He held the door open for her. "So," she said with studied casualness over her shoulder, "you going to the movie tomorrow night?"
Anders had been planning on spending the night in his room, packing. "Yes," he said, feeling happier than he had since he became sick. "I think I might."
Maybe he wouldn't be leaving so soon, after all.
"You'll be pleased to know my genius is still unparalleled," Rodney said as he stomped into John's quarters. "Spreading the aerosolized version of the cure through the city's ventilation system worked perfectly, of course. There's no trace of the bacteria anywhere in Atlantis. And we can still make the movie if we hurry, though if I have to sit in front of Peter and his hyena laugh for two hours straight I won't be held responsible for—What the hell are you doing?"
"Don't get your panties in a twist. I'm not doing anything," John said. He looked annoyed, but Rodney could see how hard he was clenching the shooting gloves in his fist, how quickly he shoved them next to his thigh, like Rodney had walked in on him doing something unspeakable and he was trying to hide the evidence.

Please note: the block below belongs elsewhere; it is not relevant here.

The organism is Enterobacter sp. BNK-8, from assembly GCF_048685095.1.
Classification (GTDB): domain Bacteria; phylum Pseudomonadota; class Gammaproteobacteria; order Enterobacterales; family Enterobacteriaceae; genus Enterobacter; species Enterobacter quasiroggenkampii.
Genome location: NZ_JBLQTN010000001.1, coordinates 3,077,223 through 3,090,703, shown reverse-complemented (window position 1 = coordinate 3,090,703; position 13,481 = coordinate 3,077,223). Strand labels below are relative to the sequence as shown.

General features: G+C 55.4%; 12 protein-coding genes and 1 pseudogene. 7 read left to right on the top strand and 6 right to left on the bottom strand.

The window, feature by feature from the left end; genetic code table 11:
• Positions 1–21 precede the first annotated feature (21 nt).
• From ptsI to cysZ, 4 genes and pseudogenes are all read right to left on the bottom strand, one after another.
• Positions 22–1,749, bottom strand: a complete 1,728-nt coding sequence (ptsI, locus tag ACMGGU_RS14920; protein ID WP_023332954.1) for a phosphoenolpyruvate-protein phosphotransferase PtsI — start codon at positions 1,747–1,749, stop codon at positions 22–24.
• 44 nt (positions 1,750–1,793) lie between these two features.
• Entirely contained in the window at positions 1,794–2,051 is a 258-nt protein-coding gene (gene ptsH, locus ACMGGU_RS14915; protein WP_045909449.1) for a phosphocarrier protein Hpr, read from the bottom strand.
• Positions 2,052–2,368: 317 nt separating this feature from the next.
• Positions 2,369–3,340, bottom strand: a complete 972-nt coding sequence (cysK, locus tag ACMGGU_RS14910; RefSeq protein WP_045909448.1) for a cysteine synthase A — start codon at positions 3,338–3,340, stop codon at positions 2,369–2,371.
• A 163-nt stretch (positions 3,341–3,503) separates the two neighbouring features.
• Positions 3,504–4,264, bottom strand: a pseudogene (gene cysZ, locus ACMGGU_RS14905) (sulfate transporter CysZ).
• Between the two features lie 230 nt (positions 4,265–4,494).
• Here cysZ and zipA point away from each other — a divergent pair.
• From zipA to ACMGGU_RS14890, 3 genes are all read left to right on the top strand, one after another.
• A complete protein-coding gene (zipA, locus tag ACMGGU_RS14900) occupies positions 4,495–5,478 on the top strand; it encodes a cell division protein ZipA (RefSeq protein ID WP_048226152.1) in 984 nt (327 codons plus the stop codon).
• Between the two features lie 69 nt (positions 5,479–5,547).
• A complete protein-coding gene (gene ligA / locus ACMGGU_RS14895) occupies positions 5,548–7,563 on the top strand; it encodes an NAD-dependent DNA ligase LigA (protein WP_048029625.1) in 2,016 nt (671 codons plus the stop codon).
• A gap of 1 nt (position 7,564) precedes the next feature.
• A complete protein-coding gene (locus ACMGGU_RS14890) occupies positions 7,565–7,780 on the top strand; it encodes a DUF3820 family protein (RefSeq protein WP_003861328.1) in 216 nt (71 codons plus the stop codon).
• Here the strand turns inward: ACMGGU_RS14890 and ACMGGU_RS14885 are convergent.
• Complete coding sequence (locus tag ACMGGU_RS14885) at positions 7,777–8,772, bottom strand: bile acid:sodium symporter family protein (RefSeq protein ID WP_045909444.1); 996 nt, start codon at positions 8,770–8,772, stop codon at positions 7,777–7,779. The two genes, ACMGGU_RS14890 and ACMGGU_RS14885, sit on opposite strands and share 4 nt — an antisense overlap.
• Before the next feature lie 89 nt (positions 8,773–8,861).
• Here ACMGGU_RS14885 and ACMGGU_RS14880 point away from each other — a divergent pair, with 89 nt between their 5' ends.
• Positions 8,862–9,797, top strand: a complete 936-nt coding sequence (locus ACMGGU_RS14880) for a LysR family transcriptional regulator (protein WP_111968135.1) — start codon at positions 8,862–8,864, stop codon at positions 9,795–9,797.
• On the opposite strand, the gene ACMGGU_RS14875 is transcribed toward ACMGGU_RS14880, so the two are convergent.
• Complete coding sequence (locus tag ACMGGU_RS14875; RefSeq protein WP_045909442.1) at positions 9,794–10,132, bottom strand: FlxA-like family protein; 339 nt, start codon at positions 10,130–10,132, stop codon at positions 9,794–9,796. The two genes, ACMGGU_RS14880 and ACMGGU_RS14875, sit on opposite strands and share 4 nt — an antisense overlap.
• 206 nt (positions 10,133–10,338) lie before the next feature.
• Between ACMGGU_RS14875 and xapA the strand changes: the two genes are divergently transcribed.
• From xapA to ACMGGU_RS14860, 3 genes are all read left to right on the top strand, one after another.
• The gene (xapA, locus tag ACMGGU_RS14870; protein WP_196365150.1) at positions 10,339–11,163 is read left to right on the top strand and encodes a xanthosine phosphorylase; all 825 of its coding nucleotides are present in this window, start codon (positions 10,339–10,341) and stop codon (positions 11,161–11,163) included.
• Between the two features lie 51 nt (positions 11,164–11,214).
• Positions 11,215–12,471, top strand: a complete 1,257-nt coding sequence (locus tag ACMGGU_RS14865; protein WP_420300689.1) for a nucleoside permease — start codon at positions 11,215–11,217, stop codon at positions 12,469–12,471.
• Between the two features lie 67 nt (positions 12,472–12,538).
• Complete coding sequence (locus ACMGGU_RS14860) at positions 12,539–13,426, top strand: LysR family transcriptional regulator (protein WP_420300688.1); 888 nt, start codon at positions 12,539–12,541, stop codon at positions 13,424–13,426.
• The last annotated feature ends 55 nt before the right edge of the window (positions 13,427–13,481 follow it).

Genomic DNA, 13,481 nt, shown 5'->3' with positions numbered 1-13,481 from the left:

"You were wearing gloves!" Rodney said, his voice loud with accusation and worry. "You had your shooting gloves on! What the hell were you wearing gloves for?"
"I was not!" John shot back. "Jesus, Rodney!" He held up his naked hands. "Look, ma, no gloves. See?"
"Yes, I see!" Rodney snapped. He stalked over to the bed where John was sitting and loomed over him, snatching the gloves from beside his leg. "You were thinking about wearing these again, weren't you?" Rodney clutched them in one hand and waggled the gloves in John's face.
"No I wasn't!" John snapped just as loudly. He shoved Rodney's hand to the side and stood, forcing Rodney to back away from him so they wouldn't knock foreheads. He crossed his arms, glaring. "I was just looking at them, okay? Jesus Christ, they're just gloves! It's not like you walked in on me jacking off or something."
"As if I would've minded that," Rodney scoffed. He showed John the gloves again. "These aren't just gloves, John!" Rodney said it with such vitriol that John's head jerked back. "I come in here and find you wearing these like—like some fucking addict who's having just one more hit of cocaine! What the fuck were you wearing them for? Why the hell are they even in your quarters, anyway?"